- Admit errors and mistakes quickly
- Show interest
- Ask questions
- Request feedback
- Be respectful
- Be polite
- Respect their views if they are different
- Value and thank them for their time
- Be reliable
- Set realistic deadlines (under promise and over deliver)
- Say what you are going to do and do what you say
- Take responsibility and never let them down
- Have integrity
- Have strong morals and principles and stick to them
- Always do the right thing
- Decline to do something if it’s not within your expertise
- Understand how they feel
- Show appreciation and that you care
- Focus on their needs rather than your own
- Be consistent
- Remain the same each time you meet
- Manage expectations
- Avoid erratic behaviour that is unpredictable
- Trust others
- Demonstrate that you trust other people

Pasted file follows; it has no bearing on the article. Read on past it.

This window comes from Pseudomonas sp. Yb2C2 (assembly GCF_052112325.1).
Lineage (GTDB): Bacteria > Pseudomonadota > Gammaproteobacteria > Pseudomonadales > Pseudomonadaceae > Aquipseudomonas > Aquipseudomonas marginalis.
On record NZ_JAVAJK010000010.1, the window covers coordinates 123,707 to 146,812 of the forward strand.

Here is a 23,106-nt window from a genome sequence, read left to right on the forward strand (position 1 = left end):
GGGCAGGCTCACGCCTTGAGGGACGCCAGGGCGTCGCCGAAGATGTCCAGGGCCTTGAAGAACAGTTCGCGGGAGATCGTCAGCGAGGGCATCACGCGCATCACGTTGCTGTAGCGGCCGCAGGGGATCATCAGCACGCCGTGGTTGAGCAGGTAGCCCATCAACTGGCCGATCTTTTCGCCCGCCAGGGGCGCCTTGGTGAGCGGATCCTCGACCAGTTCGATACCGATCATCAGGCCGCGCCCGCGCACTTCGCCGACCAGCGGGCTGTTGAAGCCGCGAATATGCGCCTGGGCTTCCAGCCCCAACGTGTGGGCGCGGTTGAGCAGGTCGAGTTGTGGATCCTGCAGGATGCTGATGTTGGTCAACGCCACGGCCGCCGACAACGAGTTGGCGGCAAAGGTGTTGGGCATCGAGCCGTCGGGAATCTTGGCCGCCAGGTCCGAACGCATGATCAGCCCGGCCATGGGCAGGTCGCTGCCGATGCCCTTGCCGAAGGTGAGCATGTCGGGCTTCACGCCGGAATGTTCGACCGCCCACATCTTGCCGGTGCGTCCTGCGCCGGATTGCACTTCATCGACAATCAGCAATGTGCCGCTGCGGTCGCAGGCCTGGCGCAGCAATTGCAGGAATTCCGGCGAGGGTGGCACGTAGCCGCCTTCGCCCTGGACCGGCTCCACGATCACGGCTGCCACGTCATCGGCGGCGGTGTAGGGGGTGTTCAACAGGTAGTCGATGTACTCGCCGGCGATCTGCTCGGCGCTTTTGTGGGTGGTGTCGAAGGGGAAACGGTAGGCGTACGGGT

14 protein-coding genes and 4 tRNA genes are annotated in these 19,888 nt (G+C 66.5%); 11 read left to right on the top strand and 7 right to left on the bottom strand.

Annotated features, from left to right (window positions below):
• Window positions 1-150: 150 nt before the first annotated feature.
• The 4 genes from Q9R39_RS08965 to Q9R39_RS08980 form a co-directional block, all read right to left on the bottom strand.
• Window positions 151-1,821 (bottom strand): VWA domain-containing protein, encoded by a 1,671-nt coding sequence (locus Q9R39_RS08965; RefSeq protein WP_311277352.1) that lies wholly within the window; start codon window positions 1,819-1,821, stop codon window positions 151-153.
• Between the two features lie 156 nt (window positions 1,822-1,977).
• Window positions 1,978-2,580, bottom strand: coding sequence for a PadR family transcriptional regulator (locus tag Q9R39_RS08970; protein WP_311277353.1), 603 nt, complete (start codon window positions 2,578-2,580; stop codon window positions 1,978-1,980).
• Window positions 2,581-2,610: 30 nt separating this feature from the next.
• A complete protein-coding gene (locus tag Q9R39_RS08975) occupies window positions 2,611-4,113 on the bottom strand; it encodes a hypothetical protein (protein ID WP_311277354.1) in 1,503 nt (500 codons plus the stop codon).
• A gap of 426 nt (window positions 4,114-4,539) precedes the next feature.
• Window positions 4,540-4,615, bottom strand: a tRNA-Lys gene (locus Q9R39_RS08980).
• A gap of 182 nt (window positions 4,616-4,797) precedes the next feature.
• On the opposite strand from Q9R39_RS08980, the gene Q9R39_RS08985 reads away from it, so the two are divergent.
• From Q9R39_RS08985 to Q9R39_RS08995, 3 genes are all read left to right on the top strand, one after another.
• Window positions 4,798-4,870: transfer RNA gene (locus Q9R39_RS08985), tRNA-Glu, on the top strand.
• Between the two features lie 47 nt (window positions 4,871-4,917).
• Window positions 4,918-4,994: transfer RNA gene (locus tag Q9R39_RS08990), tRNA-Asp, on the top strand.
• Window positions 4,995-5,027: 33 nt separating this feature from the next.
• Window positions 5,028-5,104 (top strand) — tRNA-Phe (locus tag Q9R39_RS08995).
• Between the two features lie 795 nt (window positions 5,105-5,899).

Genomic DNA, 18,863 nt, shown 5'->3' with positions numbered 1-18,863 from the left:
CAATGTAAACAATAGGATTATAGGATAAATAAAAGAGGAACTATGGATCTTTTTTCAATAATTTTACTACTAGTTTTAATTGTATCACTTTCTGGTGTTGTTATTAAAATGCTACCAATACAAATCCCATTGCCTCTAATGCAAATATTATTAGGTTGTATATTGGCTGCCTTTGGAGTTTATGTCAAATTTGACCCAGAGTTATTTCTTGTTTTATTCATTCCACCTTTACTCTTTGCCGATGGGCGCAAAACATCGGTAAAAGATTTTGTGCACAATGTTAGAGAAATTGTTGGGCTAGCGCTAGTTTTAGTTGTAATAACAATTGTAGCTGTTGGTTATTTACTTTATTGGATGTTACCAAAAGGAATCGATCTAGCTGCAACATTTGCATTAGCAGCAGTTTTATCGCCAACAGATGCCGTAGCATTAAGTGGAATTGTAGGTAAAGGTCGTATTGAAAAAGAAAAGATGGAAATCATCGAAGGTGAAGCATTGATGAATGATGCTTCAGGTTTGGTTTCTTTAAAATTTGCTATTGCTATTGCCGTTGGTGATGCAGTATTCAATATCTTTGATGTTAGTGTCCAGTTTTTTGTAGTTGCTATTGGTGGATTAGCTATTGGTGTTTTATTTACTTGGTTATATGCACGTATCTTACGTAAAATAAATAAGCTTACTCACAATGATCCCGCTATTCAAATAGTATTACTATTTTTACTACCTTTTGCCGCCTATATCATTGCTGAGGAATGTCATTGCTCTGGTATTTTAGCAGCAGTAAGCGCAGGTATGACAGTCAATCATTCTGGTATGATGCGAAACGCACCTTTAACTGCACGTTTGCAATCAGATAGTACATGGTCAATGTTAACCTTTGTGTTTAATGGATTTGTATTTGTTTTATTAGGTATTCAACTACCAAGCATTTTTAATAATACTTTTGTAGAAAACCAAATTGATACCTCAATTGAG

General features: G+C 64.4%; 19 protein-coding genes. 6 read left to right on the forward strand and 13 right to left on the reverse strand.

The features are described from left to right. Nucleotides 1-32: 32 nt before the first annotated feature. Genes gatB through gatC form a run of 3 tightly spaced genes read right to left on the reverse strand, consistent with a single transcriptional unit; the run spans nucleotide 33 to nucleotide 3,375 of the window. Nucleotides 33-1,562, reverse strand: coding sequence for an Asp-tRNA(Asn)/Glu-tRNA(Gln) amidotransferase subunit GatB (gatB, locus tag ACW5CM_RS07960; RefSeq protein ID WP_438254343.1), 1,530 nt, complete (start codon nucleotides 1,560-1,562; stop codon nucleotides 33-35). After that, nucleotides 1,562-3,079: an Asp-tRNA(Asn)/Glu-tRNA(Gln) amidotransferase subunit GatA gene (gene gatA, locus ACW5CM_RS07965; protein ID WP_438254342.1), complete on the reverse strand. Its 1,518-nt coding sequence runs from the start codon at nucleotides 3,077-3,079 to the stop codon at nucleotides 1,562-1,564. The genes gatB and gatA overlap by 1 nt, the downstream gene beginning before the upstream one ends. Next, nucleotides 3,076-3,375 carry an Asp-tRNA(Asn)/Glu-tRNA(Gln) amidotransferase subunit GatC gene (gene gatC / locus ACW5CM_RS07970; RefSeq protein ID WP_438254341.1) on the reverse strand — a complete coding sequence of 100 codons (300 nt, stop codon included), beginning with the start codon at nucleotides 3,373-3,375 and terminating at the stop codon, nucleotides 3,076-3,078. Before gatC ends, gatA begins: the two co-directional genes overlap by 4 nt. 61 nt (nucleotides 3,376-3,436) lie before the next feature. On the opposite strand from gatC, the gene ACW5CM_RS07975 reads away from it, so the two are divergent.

- Be positive and encourage people to trust
- Be flexible, patient, generous and forgiving
- Focus on the long term success rather than short term gains
- Initiate and reciprocate favours
- Give without expecting anything in return
- Forego a short term win if it jeopardises the long term relationship
These actions build trust through communication, commitment and competence. They are neatly summed up in a formula developed by Charles H Green and David Maister;
Trust = (Credibility+Reliability+Intimacy)/Self-interest